“Alexandra Grove” is the road in which it is claimed the accused men were renting a flat, number 18, which had been sublet to them by Magdi el-Nashar, one of the reported “masterminds” of the July 7th bombings who was later cleared of any involvement (See Hypothesis 1).
It was not until April 2008, at the trial of the three men accused of assisting the deceased July 7th suspects, that it was revealed that there had been more than one 'bomb factory'. Another property; 111 Chapeltown Road, Leeds, was also alleged to have been used for the creation of explosive devices; reports, however, referred to 18 Alexandra Grove as the "main" bomb factory.
Further to what the Official Report states above, a witness for the prosecution in the trial, explosives expert Clifford Todd, said that the explosive devices used on July 7th 2005 were highly unusual (a claim he also made regarding the devices used on 21st July 2005, which were reportedly made from different components).
Clifford Todd, a senior forensic investigator at Fort Halstead forensic explosives laboratory, said the devices were "unique in the UK and possibly the whole world" and it was unlikely the bombers worked alone.
"Although the information is available on the internet, I seriously doubt that this could have been done in complete isolation. They would have to do a lot of testing and it is very unlikely they would get it right first time. I suggest someone somewhere had information or advice."
Source: The Telegraph
Note that despite being an 'expert' witness, Todd, somewhat notably, does not actually state what explosives were used, suggesting that – incredibly - this is either still unknown, or known but the specifics of which may jeopardise the official conspiracy theory [PDF].
Proponents of this theory often credit Mohammad Sidique Khan with being the sole 'mastermind' or ringleader of the operation, in addition to the claims of the Official Report that he was the main financier. In June 2007, journalist Shiv Malik interviewed Khan's brother, Gultasab. Gultasab Khan spoke of his brother's gradual change from a carefree teenager to a more devout Muslim, practicing Wahhabism – which Malik describes as 'fundamentalism'. Malik was also the journalist working with Hassan Butt on a book about his experiences as an 'al-Qa'ida recruiter' – which presumably will contain rather different content since Butt admitted his claims were all carefully fabricated lies, as mentioned in Hypothesis 1.
During his 2008 trial, Waheed Ali, one of three men accused of assisting Khan and the three other deceased men spoke of a trip he took to Afghanistan with Mohammad Sidique Khan in 2001, during which they were taught how to handle guns. He explained that he had been open about his reasons for going; to assist his Muslim brothers and sisters against oppression. In the end, due to severe illness, Ali did not fight although he said that Khan visited the frontline 'a few times'. Additionally, Mohammed Junaid Babar also claimed during the trial that he met Mohammed Shakil, another defendant, with Khan at a weapons training camp in Afghanistan. Such trips strongly suggest a devotion to Islam and the brotherhood – and an acceptance of the use of violence to achieve peace and end oppression. Does this equal terrorist intent? It is worth noting that going abroad to fight on behalf of the oppressed was once a noble and celebrated cause.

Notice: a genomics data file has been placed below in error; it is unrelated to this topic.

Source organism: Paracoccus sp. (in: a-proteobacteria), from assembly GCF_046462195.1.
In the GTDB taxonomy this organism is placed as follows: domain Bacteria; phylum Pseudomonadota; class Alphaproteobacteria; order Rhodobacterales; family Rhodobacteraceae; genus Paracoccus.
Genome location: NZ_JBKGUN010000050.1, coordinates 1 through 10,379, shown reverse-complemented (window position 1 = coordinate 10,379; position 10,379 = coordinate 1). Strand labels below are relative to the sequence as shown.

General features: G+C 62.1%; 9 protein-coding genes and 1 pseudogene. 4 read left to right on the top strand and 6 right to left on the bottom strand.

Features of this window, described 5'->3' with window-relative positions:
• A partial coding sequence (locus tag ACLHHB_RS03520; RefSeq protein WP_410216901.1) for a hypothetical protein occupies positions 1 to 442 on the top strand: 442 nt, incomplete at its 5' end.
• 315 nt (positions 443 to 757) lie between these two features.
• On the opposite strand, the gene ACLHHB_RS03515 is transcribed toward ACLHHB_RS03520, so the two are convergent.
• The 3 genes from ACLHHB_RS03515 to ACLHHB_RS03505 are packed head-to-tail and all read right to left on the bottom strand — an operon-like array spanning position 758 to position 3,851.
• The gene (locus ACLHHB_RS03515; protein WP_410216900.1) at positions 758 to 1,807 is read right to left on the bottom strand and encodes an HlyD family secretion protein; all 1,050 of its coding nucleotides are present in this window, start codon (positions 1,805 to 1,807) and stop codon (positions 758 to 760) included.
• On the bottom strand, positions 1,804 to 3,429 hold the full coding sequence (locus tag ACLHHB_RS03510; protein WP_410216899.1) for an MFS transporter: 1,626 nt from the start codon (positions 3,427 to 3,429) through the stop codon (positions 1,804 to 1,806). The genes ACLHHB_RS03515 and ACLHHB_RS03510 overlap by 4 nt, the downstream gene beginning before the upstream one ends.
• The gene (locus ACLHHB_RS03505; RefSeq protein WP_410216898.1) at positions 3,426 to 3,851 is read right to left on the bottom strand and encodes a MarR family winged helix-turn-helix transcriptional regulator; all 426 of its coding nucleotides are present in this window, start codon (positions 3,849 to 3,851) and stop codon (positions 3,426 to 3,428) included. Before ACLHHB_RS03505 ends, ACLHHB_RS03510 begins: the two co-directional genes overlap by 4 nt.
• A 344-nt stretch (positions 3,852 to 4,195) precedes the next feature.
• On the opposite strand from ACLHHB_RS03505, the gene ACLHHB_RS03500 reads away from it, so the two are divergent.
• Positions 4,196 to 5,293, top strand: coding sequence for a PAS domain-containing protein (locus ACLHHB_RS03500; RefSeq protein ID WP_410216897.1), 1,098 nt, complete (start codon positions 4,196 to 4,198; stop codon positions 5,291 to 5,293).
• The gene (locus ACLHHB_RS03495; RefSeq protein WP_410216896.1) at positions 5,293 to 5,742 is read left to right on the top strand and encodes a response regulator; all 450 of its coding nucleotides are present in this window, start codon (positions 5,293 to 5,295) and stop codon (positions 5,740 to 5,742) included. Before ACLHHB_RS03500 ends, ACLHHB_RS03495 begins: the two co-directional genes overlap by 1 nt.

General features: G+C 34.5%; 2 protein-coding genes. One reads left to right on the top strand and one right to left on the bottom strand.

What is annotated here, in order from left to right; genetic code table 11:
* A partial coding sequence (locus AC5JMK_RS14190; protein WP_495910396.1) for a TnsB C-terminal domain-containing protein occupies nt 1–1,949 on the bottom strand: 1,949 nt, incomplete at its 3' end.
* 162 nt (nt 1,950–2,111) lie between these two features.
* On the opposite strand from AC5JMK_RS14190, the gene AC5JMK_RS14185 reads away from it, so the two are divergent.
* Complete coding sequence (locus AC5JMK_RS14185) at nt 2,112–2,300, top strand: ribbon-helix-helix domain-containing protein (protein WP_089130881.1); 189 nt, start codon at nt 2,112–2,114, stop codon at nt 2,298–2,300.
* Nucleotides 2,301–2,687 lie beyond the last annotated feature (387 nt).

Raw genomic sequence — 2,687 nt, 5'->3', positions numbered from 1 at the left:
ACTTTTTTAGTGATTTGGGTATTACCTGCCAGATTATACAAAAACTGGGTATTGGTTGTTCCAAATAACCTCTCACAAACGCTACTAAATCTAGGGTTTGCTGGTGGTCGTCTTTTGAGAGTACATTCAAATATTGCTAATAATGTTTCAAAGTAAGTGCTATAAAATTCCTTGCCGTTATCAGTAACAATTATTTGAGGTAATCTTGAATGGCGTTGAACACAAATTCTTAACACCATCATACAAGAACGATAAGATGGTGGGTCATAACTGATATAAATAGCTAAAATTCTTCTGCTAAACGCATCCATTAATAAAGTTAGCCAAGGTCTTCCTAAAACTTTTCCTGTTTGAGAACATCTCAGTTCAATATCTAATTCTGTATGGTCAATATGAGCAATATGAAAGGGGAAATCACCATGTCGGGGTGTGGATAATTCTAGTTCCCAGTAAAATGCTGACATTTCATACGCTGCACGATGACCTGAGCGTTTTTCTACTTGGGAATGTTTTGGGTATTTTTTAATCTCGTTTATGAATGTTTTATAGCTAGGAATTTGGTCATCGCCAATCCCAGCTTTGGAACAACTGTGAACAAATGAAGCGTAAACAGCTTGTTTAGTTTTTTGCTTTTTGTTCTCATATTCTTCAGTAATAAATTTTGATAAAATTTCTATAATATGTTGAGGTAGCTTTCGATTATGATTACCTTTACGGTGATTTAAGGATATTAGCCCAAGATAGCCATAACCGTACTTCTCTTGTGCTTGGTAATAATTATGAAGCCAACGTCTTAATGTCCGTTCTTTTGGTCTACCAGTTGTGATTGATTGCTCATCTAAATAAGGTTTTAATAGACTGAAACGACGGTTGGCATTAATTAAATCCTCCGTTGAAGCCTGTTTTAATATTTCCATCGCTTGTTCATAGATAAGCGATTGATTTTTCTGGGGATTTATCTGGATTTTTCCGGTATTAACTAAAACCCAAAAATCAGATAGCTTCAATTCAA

The reports cited in Hypothesis 1 contradict this theory to a large extent. Christophe Chaboud's remarks, along with the statement made by Brian Paddick and other British and European “counterterrorism officials” who also indicated that the explosive used was of 'military quality' or at least 'technically advanced' did not appear to have been plucked out of thin air. However, all such reports rapidly crossed the event horizon when British police raided several properties in Leeds; it was claimed that they had found traces of TATP and announced that the bombs on July 7th were comprised of peroxide-based explosives made by hand. As time went on, it was reported that the explosive components also included flour and black pepper. In fact, the constituent elements of the explosives used on July 7th 2005 have been so varied according to different sources that, at the time of writing some four years after the event, it is impossible to know their composition.
In January 2007, it was reported in the UK media that the New York Police Department had “painstakingly re-created” the Alexandra Grove flat and that it had been “reconstructed exactly as it was found by police” . The flat was described thus:
Empty bottles of hydrogen peroxide and packets of flour - crude ingredients for making explosives - are strewn around a scruffy bedroom along with a protective suit, gloves, shower cap and masks to shield the killers from the effects of the toxic fumes.